This book is dedicated to the manufactures of short stories everywhere, and to you, I hope that I've done you proud.
And to you, the faithful readers, thank you for your continued support and accompaniment as I continue on with this, my writer's journey.
I've been asked quite a bit lately what this second book -- the namesake of the Trilogy -- is actually about. I'd say that it's a multi-generational ghost story that spans the late 1930s to the late 1990s in New Orleans, one that carries the suspense right on through to the New Year's Eve drop atop the Jax Brewery at the dawn of the new millennium.
It's a story of excess in a city that helped define excess, a reminder of the now antique phantoms that are still hiding in the shadows of the French Quarter, the ones that are always ready to raise a glass in toast to a good time …
"Watch out for the shadows, Judith,” the Funnyman said. “Don’t give yourself up to the night, not in this town, because it’ll sure as hell take you.”
I cannot tell you how happy and proud I am to write these words: the Trilogy is complete. As fate would have it, August 1st, 2019 became the release date for my long-awaited third novel, Darker Prometheus, my first new work in over a decade. This book marks a convergence of my two halves, as it is a novel about a band.
I've you've ever worked in the clubs on Bourbon Street, first off, you have my respect. But secondly, this book will bring back memories for the veterans and accentuate the memories for the ones who are still making them. This book is for all musicians really, a perfect read for those in the know when it comes to being in a band with all of its dynamics and politics and sacrifices.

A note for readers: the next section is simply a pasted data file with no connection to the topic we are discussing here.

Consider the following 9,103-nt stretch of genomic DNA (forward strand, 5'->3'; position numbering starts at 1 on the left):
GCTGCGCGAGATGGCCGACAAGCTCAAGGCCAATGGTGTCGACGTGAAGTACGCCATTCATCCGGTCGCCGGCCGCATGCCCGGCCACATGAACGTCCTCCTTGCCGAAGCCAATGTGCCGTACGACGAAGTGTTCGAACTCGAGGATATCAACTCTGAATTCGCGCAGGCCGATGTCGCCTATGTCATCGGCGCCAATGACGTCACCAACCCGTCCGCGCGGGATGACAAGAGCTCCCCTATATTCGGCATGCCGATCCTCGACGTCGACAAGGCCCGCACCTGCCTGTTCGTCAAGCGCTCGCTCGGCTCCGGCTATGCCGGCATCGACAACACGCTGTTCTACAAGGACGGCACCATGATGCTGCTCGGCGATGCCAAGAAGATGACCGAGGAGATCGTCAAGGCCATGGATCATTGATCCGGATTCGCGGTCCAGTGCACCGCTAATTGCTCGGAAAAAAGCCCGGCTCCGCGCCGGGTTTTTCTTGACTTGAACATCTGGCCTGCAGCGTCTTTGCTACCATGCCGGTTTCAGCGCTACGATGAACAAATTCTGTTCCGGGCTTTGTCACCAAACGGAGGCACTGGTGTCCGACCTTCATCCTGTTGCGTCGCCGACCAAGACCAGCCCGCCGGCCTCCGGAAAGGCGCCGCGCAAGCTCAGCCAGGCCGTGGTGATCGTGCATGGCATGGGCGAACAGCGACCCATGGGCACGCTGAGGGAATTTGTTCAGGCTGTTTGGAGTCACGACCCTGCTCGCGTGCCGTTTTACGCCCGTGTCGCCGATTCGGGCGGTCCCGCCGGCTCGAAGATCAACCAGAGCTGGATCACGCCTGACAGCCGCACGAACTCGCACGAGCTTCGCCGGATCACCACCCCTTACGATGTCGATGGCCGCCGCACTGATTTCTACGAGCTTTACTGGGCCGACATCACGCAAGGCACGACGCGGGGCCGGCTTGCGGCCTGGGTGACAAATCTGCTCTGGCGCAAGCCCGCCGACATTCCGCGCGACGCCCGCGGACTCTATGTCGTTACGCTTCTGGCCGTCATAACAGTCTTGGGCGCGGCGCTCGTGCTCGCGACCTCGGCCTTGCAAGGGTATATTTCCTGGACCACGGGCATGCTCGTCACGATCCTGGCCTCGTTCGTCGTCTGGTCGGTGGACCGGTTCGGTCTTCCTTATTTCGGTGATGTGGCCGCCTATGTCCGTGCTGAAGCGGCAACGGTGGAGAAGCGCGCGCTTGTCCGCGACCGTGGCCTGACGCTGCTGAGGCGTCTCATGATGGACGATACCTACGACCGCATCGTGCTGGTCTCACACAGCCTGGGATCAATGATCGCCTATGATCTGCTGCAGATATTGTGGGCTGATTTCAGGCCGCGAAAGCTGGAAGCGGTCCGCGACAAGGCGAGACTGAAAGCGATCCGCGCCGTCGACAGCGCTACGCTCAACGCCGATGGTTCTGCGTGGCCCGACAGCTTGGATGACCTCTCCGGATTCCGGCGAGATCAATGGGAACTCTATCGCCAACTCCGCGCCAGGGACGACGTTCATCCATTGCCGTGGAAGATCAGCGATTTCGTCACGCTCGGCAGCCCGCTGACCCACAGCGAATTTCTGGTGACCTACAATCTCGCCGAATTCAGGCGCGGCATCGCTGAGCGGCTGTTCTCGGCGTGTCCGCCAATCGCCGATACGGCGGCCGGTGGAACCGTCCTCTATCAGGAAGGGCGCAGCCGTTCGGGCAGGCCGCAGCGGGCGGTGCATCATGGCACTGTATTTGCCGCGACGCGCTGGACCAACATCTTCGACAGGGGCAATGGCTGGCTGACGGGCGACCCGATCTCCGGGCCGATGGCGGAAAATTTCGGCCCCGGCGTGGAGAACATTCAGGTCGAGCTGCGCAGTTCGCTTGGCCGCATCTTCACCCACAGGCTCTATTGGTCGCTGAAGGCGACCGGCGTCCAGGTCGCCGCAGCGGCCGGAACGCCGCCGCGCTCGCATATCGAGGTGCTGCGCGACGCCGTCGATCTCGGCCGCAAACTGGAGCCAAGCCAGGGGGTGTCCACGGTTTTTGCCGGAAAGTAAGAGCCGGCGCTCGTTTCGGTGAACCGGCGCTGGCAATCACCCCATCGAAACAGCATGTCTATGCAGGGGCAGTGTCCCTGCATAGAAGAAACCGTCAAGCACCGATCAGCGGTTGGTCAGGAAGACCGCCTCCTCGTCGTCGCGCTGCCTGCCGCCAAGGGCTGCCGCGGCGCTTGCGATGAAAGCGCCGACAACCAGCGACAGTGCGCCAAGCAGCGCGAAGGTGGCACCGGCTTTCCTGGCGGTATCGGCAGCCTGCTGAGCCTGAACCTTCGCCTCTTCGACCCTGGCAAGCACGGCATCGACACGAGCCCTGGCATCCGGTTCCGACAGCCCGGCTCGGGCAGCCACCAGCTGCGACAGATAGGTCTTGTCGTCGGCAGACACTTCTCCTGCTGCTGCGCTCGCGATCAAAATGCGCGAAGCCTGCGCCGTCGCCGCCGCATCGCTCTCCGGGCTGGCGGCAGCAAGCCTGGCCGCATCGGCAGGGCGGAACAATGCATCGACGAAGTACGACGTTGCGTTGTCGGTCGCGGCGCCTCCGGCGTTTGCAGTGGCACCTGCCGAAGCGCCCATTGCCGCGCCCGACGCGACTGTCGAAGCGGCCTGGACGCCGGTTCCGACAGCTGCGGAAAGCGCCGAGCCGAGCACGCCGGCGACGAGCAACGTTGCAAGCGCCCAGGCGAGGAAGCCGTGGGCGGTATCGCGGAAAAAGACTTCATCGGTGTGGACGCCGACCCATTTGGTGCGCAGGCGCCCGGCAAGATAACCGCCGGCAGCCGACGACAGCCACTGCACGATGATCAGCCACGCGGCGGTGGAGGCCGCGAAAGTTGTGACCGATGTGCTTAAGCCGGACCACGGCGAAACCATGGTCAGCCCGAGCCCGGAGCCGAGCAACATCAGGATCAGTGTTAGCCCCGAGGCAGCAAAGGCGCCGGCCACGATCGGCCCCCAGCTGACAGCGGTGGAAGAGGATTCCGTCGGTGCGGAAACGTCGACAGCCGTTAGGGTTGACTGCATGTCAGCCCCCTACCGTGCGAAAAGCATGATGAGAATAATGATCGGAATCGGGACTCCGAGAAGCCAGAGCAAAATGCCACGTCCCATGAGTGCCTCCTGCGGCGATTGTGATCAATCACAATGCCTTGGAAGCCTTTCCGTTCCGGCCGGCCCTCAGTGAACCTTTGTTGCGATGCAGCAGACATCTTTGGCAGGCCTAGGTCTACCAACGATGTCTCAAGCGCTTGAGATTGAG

This novel is the culmination of lots of hard work and dedication, and most of that was just trying to get it out to the public. If you've followed my blog over the years, you've more than likely read the "Operation: Agent" section, my chronicle of trying to score literary representation for some new project that I'd finished at the time. Well, this book was that project, and now the agents will just have to take a backseat again while I make this one happen independently, as has always been the case, and which in some ways is just a little more satisfying to me.
I sincerely hope that you enjoy this book, a departure in tone from my first two books, featuring Daniel Foster from The Petrified Christ and Blake Worthington from Scenes from the Blanket. The plan was always to have this third novel be a hit and spark interest about the backstories of these characters from the first and second books, so here's hoping that you decide to take that journey with me. I say this without exaggeration: this one is a real page turner, suspenseful and philosophical with a strong plot and strong characters, and with enough fast-paced action to keep all of the literary stunt doubles busy (unfortunately, Blake and Daniel refused to do their own stunts for this novel).
If you've read the book already, first let me say, damn! But also, who were your favorite characters? And to all of the musicians out there, let me know which parts hit just a little too close to home!